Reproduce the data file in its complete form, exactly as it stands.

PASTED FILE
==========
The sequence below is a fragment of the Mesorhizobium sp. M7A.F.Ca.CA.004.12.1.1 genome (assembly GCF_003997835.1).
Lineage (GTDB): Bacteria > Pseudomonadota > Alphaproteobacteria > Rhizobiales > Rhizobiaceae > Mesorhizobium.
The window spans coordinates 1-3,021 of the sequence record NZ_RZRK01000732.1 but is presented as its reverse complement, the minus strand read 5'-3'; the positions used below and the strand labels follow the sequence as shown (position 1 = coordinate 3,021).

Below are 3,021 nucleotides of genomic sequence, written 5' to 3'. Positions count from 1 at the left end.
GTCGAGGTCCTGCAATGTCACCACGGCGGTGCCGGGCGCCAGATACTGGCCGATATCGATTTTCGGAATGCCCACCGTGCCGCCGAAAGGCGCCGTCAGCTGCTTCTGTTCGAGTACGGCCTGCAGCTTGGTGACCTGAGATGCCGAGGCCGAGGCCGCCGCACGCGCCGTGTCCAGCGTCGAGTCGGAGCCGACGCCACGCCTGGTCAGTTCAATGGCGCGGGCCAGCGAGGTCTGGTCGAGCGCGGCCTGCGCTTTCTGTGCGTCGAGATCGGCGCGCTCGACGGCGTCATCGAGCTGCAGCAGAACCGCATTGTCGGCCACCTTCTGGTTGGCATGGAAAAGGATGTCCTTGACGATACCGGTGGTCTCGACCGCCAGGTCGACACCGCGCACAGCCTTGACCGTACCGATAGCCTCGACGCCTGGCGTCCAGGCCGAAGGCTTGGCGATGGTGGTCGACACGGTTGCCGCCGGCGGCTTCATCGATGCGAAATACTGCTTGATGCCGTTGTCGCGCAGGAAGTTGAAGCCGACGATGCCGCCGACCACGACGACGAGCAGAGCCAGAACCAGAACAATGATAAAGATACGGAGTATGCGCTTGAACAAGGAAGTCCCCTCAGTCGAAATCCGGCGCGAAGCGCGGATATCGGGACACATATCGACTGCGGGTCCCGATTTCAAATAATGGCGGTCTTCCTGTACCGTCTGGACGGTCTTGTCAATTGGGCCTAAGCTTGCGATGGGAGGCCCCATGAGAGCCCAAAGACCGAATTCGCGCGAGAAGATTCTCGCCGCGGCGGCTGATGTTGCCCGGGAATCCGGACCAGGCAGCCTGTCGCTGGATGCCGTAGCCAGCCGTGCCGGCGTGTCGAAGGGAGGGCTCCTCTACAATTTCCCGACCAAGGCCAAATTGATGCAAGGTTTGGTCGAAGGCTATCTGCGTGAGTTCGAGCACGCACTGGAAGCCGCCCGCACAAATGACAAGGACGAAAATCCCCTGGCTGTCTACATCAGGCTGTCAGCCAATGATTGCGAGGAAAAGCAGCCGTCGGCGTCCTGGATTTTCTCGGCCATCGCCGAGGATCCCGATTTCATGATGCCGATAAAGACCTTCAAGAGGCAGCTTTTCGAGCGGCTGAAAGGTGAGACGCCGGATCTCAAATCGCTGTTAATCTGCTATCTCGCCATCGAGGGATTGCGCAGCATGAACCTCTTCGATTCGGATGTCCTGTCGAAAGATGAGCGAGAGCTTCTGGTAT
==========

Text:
The sequence below is a fragment of the Mesorhizobium sp. M7A.F.Ca.CA.004.12.1.1 genome (assembly GCF_003997835.1).
Lineage (GTDB): Bacteria > Pseudomonadota > Alphaproteobacteria > Rhizobiales > Rhizobiaceae > Mesorhizobium.
The window spans coordinates 1-3,021 of the sequence record NZ_RZRK01000732.1 but is presented as its reverse complement, the minus strand read 5'-3'; the positions used below and the strand labels follow the sequence as shown (position 1 = coordinate 3,021).

Below are 3,021 nucleotides of genomic sequence, written 5' to 3'. Positions count from 1 at the left end.
GTCGAGGTCCTGCAATGTCACCACGGCGGTGCCGGGCGCCAGATACTGGCCGATATCGATTTTCGGAATGCCCACCGTGCCGCCGAAAGGCGCCGTCAGCTGCTTCTGTTCGAGTACGGCCTGCAGCTTGGTGACCTGAGATGCCGAGGCCGAGGCCGCCGCACGCGCCGTGTCCAGCGTCGAGTCGGAGCCGACGCCACGCCTGGTCAGTTCAATGGCGCGGGCCAGCGAGGTCTGGTCGAGCGCGGCCTGCGCTTTCTGTGCGTCGAGATCGGCGCGCTCGACGGCGTCATCGAGCTGCAGCAGAACCGCATTGTCGGCCACCTTCTGGTTGGCATGGAAAAGGATGTCCTTGACGATACCGGTGGTCTCGACCGCCAGGTCGACACCGCGCACAGCCTTGACCGTACCGATAGCCTCGACGCCTGGCGTCCAGGCCGAAGGCTTGGCGATGGTGGTCGACACGGTTGCCGCCGGCGGCTTCATCGATGCGAAATACTGCTTGATGCCGTTGTCGCGCAGGAAGTTGAAGCCGACGATGCCGCCGACCACGACGACGAGCAGAGCCAGAACCAGAACAATGATAAAGATACGGAGTATGCGCTTGAACAAGGAAGTCCCCTCAGTCGAAATCCGGCGCGAAGCGCGGATATCGGGACACATATCGACTGCGGGTCCCGATTTCAAATAATGGCGGTCTTCCTGTACCGTCTGGACGGTCTTGTCAATTGGGCCTAAGCTTGCGATGGGAGGCCCCATGAGAGCCCAAAGACCGAATTCGCGCGAGAAGATTCTCGCCGCGGCGGCTGATGTTGCCCGGGAATCCGGACCAGGCAGCCTGTCGCTGGATGCCGTAGCCAGCCGTGCCGGCGTGTCGAAGGGAGGGCTCCTCTACAATTTCCCGACCAAGGCCAAATTGATGCAAGGTTTGGTCGAAGGCTATCTGCGTGAGTTCGAGCACGCACTGGAAGCCGCCCGCACAAATGACAAGGACGAAAATCCCCTGGCTGTCTACATCAGGCTGTCAGCCAATGATTGCGAGGAAAAGCAGCCGTCGGCGTCCTGGATTTTCTCGGCCATCGCCGAGGATCCCGATTTCATGATGCCGATAAAGACCTTCAAGAGGCAGCTTTTCGAGCGGCTGAAAGGTGAGACGCCGGATCTCAAATCGCTGTTAATCTGCTATCTCGCCATCGAGGGATTGCGCAGCATGAACCTCTTCGATTCGGATGTCCTGTCGAAAGATGAGCGAGAGCTTCTGGTAT